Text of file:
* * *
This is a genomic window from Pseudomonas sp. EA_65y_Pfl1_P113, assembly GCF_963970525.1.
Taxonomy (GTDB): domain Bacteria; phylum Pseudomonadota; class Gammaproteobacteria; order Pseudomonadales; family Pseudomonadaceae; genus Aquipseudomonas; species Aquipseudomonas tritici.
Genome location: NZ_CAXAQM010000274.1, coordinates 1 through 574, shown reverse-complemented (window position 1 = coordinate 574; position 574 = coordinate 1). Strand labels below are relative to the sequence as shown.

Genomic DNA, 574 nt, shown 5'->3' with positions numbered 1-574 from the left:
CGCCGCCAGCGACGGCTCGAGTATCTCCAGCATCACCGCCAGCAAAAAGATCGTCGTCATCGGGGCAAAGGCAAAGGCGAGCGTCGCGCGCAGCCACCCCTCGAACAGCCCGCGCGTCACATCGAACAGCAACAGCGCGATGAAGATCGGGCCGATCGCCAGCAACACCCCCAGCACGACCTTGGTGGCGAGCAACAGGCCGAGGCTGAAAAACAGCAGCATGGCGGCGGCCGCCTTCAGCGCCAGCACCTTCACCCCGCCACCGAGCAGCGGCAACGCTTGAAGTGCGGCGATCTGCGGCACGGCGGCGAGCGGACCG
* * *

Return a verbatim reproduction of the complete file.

This is a genomic window from Pseudomonas sp. EA_65y_Pfl1_P113, assembly GCF_963970525.1.
Taxonomy (GTDB): domain Bacteria; phylum Pseudomonadota; class Gammaproteobacteria; order Pseudomonadales; family Pseudomonadaceae; genus Aquipseudomonas; species Aquipseudomonas tritici.
Genome location: NZ_CAXAQM010000274.1, coordinates 1 through 574, shown reverse-complemented (window position 1 = coordinate 574; position 574 = coordinate 1). Strand labels below are relative to the sequence as shown.

Genomic DNA, 574 nt, shown 5'->3' with positions numbered 1-574 from the left:
CGCCGCCAGCGACGGCTCGAGTATCTCCAGCATCACCGCCAGCAAAAAGATCGTCGTCATCGGGGCAAAGGCAAAGGCGAGCGTCGCGCGCAGCCACCCCTCGAACAGCCCGCGCGTCACATCGAACAGCAACAGCGCGATGAAGATCGGGCCGATCGCCAGCAACACCCCCAGCACGACCTTGGTGGCGAGCAACAGGCCGAGGCTGAAAAACAGCAGCATGGCGGCGGCCGCCTTCAGCGCCAGCACCTTCACCCCGCCACCGAGCAGCGGCAACGCTTGAAGTGCGGCGATCTGCGGCACGGCGGCGAGCGGACCG